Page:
Holidays on Ice. Playing in a Dec. 28 game meant that players had to spend Christmas away from their families and required them to practice during finals week. These problems don't arise when we play in the only bowls to which we should ever accept invitations.

Poor Matchups. BGI points out that
"Strictly rating this game on paper, Notre Dame doesn't match up well. Oregon State quarterback Derek Anderson averages nearly 300 yards passing per game. The Irish rank No. 114 in pass defense and No. 91 in pass efficiency defense. The Notre Dame secondary hasn't recorded an interception in seven games."

Lame Ducks. This might be simply a point of etiquette or outward appearance, but it's incredibly awkward to have the old staff still hanging around a month after the new coach has been announced. While it's nice of Baer and Diedrick and the other coaches to stick around to coach the bowl game -- especially from a player's point of view -- their presence delays the building of the new regime, which should be well underway (assistants named, offices turned over, a base of operations established) and casts a pall over what should be a new beginning. Moreover, it leads to things like...

Conflict of Interest. The spectre of Greg Mattison operating out of ND's offices and practice fields while recruiting for Florida really raises the bile. And ever since he joined Urban Meyer's staff, rumors abound that Mattison has been contacting ND's recruiting list (committed or otherwise), trying to entice them to go to Florida. If you get fired off a job, I'm pretty sure your old company wouldn't let you use their office and phone lines to steal away clients to your new employer. I'm not sure why Greg hasn't been walked to the edge of campus by security yet.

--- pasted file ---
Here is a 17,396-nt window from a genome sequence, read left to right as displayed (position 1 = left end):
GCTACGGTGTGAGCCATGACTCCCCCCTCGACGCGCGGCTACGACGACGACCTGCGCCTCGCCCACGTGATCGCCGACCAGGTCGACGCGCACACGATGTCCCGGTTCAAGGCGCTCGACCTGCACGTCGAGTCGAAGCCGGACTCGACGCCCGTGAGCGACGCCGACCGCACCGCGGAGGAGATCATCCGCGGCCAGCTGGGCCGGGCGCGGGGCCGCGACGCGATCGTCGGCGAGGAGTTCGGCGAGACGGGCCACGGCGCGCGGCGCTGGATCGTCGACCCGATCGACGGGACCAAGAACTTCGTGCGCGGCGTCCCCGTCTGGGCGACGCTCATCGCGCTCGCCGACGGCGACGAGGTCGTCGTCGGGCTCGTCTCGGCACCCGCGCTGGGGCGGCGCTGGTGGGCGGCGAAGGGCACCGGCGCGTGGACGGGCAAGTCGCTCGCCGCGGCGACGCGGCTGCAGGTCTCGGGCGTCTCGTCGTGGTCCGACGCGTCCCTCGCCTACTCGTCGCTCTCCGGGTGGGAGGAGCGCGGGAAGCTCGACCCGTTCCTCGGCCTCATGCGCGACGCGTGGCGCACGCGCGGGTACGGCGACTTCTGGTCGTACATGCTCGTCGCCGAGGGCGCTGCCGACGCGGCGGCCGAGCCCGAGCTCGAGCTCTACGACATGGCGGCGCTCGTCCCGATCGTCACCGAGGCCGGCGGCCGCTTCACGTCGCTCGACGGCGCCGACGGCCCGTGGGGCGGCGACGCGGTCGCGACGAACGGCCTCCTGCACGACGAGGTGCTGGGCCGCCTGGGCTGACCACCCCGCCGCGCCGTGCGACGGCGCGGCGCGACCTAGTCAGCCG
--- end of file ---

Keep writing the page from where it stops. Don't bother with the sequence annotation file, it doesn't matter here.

Breaking Even, maybe. The bowl boon is a measley $750,000, and the cost of travel and expenses potentially outweigh the payout. We're transporting the team, coaches, the staff, school officials, and the entire band, putting them up, feeding them -- and we're not even making our money back. Think about that -- we're actually paying to play this thing.

It's All for Nothing. Overshadowing everything else discussed thus far is one simple fact: this game is completely meaningless. A win would be nice, but it really wouldn't help us. There's no recruiting edge to speak of, nobody to impress, no sportswriters to sway for the polls, not even a sense of redemption or public reckoning (see the '92 Sugar Bowl, where even though ND was out of the national title hunt, we still figured we needed to 'prove' to ourselves and to the world that we were a good team, and went out and took the wood to a highly-favored Gator squad. Sweet vindication). As for "playing for Ty", I think it's a nice, but misguided sentiment, and not a reason to mobilize all the effort it takes to pull off a bowl campaign. To me, it sounds more like an after-the-fact rationalization than an a priori catalyst.

In short, it's a polished turd of a game with a cheapskate payout against an anonymous Pac-10 player (with a decent passing attack) in a crappy wannabe bowl sponsored by a garden-variety dot-com, played in a baseball stadium right in the middle of the Christmas holidays, coached by lame ducks and traitors, and having absolutely no impact whatsoever in the rankings, standings, or national picture, nor at the very least holding any personal ties of competition or vindication against say, a long-standing rival or another historical Irish opponent. It's devoid of meaning, interest, and purpose.

But hey, it's football.